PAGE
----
Wide-field SD-OCT is a useful tool for evaluating complex retinal anatomy. In XLRS patients, the foveomacular schisis was seen most frequently in the INL. Subclinical extramacular schisis was seen in 45% eyes and was equally prevalent in the INL, ONL, and GCL/FNL. GCL/FNL cystoid spaces were very small and were seen near the fovea and the arcades only. Carriers were schisis-free.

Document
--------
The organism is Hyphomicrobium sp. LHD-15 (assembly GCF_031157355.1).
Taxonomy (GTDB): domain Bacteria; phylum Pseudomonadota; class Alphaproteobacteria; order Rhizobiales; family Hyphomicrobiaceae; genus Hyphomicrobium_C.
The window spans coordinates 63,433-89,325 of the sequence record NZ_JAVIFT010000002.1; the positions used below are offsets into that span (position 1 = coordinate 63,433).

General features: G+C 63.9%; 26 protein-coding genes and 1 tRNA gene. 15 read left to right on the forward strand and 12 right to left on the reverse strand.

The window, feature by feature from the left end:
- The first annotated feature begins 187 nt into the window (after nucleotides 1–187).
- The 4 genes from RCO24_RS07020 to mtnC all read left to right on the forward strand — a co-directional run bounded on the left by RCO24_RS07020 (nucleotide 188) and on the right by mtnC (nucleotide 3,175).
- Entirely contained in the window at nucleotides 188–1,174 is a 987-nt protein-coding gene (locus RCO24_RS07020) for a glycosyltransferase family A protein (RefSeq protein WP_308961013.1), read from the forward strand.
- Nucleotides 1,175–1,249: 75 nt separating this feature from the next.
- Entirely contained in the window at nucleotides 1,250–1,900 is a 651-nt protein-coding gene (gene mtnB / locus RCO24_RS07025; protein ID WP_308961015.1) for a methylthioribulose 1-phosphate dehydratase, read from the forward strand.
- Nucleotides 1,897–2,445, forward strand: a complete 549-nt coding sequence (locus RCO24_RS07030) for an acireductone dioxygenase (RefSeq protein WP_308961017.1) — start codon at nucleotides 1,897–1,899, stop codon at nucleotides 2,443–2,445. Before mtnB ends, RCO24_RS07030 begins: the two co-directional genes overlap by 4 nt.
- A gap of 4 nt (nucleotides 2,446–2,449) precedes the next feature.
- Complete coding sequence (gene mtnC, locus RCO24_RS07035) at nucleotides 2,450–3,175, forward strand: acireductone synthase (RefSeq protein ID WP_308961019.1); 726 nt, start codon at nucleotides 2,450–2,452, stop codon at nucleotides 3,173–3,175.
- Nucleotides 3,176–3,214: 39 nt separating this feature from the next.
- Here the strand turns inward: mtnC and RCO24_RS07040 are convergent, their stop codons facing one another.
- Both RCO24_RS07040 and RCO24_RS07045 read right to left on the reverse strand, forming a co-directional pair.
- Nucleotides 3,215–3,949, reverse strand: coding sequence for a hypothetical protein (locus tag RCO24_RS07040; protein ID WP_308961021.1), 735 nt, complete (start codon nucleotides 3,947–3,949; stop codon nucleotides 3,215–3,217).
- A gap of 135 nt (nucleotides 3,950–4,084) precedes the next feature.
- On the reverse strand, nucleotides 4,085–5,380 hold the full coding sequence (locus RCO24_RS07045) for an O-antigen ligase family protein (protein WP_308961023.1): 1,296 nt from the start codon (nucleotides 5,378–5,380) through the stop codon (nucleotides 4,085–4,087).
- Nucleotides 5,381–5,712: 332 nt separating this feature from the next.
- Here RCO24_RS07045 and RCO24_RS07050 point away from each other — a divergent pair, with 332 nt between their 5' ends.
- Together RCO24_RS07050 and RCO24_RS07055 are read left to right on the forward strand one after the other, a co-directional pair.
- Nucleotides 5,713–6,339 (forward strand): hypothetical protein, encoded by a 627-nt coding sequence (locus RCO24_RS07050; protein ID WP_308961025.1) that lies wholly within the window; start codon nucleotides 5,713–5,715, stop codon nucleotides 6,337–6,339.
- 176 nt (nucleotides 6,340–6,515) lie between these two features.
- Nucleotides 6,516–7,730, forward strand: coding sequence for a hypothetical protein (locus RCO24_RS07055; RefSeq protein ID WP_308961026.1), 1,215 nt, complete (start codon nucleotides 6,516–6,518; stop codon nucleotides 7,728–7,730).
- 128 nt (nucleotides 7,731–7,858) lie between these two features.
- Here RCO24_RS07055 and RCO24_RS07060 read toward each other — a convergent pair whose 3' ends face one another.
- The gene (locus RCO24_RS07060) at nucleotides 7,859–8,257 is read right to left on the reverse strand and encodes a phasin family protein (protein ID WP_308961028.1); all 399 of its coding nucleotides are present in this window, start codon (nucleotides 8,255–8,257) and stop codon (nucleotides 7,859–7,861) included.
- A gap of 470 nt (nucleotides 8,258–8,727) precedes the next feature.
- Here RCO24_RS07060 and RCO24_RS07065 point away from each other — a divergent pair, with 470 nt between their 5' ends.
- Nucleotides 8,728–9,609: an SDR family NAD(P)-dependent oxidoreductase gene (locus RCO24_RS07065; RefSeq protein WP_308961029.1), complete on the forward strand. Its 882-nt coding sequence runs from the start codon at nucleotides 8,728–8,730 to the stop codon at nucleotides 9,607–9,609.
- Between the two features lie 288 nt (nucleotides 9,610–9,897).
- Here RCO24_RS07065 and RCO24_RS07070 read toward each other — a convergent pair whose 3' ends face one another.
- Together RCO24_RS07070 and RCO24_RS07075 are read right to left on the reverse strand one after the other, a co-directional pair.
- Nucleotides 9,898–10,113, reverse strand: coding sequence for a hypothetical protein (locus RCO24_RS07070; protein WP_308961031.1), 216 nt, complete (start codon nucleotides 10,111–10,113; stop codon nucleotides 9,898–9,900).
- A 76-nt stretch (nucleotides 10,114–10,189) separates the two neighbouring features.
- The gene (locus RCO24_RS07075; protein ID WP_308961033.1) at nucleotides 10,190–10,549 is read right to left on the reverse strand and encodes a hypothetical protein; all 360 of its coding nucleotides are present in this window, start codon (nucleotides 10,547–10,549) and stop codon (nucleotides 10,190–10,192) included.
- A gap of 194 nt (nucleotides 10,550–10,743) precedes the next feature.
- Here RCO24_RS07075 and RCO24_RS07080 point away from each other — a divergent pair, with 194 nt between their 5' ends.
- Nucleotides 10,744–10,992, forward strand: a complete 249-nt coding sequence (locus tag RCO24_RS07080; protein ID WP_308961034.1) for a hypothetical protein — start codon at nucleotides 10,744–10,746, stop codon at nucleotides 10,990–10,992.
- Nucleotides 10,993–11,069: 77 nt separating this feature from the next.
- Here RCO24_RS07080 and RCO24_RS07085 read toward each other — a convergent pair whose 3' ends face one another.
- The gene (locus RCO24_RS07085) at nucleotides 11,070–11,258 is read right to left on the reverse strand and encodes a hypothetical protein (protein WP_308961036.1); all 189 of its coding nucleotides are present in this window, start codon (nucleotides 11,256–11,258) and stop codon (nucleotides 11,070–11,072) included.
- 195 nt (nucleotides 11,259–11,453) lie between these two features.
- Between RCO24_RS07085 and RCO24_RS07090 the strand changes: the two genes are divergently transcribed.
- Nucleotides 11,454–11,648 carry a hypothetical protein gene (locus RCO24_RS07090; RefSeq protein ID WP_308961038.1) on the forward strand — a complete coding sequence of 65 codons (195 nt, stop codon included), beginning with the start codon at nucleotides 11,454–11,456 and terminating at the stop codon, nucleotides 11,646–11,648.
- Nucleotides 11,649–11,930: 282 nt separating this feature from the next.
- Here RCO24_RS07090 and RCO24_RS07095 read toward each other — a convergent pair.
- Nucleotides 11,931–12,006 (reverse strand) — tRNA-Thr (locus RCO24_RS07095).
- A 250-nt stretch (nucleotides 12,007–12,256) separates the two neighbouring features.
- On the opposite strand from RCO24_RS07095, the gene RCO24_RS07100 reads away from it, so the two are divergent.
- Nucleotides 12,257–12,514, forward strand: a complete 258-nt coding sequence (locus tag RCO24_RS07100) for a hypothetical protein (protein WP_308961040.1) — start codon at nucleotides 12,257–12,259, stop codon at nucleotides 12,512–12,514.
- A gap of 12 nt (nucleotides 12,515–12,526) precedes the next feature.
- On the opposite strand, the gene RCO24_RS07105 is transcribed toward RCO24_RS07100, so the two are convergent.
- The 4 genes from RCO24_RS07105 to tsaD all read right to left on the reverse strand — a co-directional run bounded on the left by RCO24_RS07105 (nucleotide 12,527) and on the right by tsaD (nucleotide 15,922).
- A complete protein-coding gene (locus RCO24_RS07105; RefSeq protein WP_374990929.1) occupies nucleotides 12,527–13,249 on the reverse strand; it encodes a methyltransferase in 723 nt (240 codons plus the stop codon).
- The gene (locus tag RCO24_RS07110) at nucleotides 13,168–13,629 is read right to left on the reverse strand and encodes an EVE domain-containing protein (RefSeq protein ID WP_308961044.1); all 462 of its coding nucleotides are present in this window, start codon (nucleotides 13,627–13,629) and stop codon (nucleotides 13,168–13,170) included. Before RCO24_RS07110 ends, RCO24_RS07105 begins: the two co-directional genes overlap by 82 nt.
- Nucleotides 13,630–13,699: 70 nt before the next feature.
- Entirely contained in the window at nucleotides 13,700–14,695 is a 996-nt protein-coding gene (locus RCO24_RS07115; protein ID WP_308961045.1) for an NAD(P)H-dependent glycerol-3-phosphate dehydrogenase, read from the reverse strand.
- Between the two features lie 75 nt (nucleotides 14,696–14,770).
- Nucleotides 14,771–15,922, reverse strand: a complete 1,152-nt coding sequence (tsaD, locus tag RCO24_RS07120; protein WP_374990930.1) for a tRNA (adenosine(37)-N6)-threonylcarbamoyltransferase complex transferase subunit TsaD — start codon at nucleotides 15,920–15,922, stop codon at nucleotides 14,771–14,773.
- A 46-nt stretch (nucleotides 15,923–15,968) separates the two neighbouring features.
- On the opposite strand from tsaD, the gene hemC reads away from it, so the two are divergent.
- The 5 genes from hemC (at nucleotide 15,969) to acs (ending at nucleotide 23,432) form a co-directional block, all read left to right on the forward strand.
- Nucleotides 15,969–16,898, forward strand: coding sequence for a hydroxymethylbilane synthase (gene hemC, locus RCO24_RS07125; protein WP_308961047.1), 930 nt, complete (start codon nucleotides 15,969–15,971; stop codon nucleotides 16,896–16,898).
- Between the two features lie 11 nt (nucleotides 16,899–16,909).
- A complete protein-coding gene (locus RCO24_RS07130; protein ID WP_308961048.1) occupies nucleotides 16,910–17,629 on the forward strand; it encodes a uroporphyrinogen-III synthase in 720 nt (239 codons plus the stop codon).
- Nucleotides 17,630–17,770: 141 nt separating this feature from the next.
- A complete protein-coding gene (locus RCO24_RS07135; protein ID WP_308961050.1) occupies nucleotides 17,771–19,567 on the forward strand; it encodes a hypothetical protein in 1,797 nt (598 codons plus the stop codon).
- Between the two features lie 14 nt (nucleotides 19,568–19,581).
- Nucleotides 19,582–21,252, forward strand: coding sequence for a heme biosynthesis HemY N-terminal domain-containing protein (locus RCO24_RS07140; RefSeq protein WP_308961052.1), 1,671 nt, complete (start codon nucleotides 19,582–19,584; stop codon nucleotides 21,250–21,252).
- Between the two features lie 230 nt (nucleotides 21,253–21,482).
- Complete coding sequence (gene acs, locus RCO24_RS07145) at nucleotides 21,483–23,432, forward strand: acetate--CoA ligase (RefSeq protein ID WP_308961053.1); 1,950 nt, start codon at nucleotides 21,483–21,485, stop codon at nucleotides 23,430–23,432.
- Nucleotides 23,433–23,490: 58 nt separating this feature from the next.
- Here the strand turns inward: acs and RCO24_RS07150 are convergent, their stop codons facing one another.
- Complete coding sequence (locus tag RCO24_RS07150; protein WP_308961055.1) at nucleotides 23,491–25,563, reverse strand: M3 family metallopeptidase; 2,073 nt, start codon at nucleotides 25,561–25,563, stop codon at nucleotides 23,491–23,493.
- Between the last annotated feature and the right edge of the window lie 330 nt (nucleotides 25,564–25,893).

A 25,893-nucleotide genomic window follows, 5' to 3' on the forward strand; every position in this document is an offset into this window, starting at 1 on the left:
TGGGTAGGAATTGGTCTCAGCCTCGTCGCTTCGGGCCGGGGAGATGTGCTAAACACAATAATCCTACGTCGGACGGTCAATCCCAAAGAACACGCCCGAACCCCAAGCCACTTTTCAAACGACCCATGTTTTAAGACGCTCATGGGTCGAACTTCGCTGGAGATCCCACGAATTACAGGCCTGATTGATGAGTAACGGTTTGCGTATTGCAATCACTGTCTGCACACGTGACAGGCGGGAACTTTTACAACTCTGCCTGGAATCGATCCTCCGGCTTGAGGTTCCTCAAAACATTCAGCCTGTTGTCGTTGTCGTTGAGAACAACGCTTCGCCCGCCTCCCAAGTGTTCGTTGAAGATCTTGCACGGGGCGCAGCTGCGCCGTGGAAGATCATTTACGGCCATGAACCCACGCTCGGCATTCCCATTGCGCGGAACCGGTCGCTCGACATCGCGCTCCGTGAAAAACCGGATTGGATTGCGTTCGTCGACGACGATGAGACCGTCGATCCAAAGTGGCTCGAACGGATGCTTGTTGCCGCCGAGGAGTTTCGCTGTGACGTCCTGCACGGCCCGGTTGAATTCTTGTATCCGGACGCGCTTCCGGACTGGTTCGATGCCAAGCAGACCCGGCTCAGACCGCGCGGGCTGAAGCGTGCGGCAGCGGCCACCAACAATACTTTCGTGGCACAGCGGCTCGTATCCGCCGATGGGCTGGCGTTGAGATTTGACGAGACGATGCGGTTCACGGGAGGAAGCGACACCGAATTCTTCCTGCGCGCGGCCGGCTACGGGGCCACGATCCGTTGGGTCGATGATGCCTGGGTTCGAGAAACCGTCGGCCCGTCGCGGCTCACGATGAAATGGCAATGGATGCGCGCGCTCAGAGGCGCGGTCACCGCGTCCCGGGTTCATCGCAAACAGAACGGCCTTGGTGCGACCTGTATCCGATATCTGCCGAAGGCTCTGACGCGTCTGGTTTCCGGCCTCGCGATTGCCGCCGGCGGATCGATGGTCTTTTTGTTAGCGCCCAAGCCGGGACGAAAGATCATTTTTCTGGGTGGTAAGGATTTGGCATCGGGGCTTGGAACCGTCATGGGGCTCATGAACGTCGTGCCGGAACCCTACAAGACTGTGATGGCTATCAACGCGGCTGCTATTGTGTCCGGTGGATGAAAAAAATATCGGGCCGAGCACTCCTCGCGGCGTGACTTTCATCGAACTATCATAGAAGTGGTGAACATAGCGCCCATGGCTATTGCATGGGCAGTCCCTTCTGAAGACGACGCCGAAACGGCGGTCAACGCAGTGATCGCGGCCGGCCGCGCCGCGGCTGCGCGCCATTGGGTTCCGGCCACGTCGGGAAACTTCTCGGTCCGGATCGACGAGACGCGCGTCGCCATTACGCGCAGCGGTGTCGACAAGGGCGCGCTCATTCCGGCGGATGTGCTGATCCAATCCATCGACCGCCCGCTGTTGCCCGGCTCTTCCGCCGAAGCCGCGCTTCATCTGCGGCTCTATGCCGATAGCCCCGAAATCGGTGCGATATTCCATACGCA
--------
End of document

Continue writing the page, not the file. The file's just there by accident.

X-linked retinoschisis (XLRS) is a bilateral, recessively inherited vitreoretinal degeneration characterized clinically by stellate spoke-like foveal schisis in up to 100% of affected eyes and peripheral retinoschisis in about half of the affected eyes. 1 Retinal anatomy in this disorder has been a subject of interest and controversy since the 1960’s, beginning with publication of two histopathologic reports describing the splitting of the retinal nerve fiber layer (NFL) in enucleation specimens with advanced disease complicated by retinal detachment. 2,3 Foveal schisis was not described in these early reports. In the era of the optic coherence tomography (OCT), live retinal anatomy is being described, and many publications to date have established that the foveomacular splitting can involve any retinal layer, most frequently the deeper retinal layers, i.e. the inner nuclear (INL) and outer nuclear layers (ONL). 4–13 Some published macular images showed minor cystoid changes in the ganglion cell layer (GCL) and nerve fiber layers (NFL), that were much less prominent than the cysts seen in the deeper layers. 4, 8, 10, 13 While the macular anatomy has been well studied with the OCT, 4–12 the extramacular or peripheral schisis has not been well documented. Interestingly, it has been suggested that schisis seen at the temporal retinal vascular arcades might be more superficial, i.e. near the retina NFL. 11, 12 This raised a question of whether different retinal layers split in different fundus locations. Could it be possible that schisis becomes more superficial further away from the fovea? This would explain the different findings in macular schisis documented by OCT and extramacular schisis documented in the original enucleation specimens.